On Thursday evening, I put out the following tweet after reading Martin Wolf’s trenchant column on austerity.
— Chris Giles (@ChrisGiles_) September 26, 2013
It was a throwaway remark relating to an academic paper by Òscar Jordà of the Federal Reserve Bank of San Francisco and University of California, Davis and professor Alan Taylor, also of UC, Davis. I will confess that I had not read the paper when I tweeted, but had read this summary on Vox.eu.
The paper has gained celebrity status among economists and commentators who like to criticise the UK government’s fiscal policy. Martin Wolf has quoted it repeatedly, as has Jonathan Portes, director of the National Institute of Economic and Social Research and many others including professor Simon Wren Lewis of Oxford University.
Quite properly, Prof Taylor emailed me on Friday to ask why I was so “deeply unpersuaded” and asked me to account for my words. This has sparked a lively email exchange between us, which I think has informed both sides and certainly forced me to read the full paper closely. The emails are private, but I think the paper has gained such traction that my concerns deserve to be written down. Some of them were prompted by this excellent blog by David Smith, economics editor of the Sunday Times.
In a nutshell, while I think the new estimator in the paper is clever, its application to the UK as an example is wrong. The upshot is that the headline result — that three fifths of the UK’s growth disappointment is caused by austerity — is not supported by the evidence in the paper.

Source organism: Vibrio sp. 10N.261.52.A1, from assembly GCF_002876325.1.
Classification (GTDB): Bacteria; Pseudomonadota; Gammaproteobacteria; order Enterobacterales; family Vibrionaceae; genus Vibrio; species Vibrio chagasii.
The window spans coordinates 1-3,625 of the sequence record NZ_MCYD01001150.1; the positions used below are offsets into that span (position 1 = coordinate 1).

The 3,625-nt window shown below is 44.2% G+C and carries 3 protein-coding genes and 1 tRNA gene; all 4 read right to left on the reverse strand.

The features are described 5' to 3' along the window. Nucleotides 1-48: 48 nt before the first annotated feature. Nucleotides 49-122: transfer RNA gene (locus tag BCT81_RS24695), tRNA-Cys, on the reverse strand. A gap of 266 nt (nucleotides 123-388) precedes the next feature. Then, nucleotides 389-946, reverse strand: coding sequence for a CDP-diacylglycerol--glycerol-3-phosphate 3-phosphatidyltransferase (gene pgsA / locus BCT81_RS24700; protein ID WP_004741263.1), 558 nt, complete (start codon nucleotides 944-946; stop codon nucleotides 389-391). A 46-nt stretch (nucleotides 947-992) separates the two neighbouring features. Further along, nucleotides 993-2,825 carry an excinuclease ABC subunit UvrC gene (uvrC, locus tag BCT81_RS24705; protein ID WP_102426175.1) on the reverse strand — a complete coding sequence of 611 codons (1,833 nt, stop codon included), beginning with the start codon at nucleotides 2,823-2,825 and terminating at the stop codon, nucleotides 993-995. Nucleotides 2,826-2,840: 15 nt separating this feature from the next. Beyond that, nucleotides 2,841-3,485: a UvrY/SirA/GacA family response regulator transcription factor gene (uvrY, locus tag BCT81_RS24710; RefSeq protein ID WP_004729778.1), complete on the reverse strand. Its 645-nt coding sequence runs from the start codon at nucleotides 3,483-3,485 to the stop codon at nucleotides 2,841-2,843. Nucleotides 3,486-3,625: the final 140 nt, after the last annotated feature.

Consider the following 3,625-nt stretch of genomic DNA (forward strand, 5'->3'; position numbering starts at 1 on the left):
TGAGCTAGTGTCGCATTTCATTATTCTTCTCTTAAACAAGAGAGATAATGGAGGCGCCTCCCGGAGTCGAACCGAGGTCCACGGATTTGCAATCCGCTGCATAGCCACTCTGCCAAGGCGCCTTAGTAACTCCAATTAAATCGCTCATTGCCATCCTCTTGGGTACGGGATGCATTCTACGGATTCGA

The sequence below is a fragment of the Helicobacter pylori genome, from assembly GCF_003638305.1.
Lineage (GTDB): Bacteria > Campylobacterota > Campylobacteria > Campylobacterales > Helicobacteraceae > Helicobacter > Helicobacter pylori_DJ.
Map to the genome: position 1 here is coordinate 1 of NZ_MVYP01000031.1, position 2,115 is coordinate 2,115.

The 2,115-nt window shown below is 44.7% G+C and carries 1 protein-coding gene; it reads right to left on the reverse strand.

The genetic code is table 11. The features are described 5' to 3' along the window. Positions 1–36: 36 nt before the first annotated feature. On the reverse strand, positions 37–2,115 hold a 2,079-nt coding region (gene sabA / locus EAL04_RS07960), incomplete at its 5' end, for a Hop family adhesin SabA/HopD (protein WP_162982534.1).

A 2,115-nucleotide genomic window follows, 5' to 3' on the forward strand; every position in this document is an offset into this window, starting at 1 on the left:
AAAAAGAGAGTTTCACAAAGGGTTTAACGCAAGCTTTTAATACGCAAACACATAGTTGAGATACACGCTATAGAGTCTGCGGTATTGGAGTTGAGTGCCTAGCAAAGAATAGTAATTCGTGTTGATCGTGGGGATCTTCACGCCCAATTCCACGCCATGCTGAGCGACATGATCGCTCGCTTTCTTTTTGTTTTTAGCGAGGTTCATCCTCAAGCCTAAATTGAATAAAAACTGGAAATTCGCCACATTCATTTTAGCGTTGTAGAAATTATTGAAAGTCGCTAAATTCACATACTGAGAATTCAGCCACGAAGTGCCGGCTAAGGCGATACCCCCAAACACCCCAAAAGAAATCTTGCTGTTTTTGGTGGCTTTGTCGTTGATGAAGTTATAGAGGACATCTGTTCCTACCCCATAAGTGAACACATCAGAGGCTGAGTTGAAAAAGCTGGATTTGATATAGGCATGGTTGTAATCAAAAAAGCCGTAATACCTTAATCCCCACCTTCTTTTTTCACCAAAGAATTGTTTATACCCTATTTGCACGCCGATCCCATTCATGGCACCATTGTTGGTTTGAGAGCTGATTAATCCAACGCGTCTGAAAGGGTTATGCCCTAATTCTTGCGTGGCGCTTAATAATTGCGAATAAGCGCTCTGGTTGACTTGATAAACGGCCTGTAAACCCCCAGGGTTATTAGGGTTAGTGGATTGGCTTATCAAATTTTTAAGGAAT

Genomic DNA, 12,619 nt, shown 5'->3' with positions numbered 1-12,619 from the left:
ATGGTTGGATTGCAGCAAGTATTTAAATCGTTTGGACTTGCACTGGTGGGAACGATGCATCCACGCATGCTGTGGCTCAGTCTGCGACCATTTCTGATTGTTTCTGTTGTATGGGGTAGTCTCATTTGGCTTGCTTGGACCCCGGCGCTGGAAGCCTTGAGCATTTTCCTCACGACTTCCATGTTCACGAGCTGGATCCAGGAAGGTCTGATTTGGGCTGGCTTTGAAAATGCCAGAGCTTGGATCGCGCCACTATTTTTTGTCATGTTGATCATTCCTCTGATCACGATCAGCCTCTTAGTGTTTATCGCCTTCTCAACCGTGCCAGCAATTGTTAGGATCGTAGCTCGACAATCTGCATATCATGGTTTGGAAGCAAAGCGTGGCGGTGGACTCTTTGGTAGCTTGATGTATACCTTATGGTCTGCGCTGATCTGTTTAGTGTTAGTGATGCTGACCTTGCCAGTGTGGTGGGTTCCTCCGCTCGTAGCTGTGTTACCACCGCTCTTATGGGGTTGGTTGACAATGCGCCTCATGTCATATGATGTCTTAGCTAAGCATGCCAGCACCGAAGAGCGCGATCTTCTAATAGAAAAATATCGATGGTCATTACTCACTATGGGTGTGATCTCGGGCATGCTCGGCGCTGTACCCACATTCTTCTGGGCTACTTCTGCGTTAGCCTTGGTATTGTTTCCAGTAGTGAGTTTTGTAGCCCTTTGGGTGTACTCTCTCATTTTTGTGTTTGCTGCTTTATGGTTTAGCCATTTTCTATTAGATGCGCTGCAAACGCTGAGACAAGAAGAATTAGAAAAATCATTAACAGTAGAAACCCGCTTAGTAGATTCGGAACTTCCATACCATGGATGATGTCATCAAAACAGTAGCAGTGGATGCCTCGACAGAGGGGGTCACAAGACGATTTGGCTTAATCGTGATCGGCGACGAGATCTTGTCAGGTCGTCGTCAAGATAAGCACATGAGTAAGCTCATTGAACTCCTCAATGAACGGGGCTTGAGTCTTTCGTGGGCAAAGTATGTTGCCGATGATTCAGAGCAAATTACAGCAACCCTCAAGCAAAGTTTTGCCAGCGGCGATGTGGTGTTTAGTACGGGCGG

I am not claiming a “Reinhart and Rogoff” moment, and nor is David Smith to my knowledge, but it does serve to illustrate that understanding your data is as important as getting the right econometric estimator and that I am surprised that so many UK academics did not spot the causes for concern. If they did, they chose not to highlight them.
A separate point is that when academics have been using the paper as a weapon to bash the Treasury, they have not looked at the size of the effect Jordà and Taylor are claiming. They claim austerity from 2010 to 2013 has left the level of gross domestic product 3 per cent lower than it would have been had there been no consolidation at all. This is not a large number and very close to the view that the Office for Budget Responsibility would get using its modest fiscal multiplier. It estimated output was already 1.4 per cent below the level of “no austerity” in 2011-12 after which there were two more years of deficit reduction pain implemented.
So, the result, even if true, does not prove deficit reduction to be misguided. But that is for another time, the issue here is what is wrong with the claim that three-fifths of weakness is caused by austerity and that austerity has hit ouptut by 3 per cent. The short answer is “a lot”.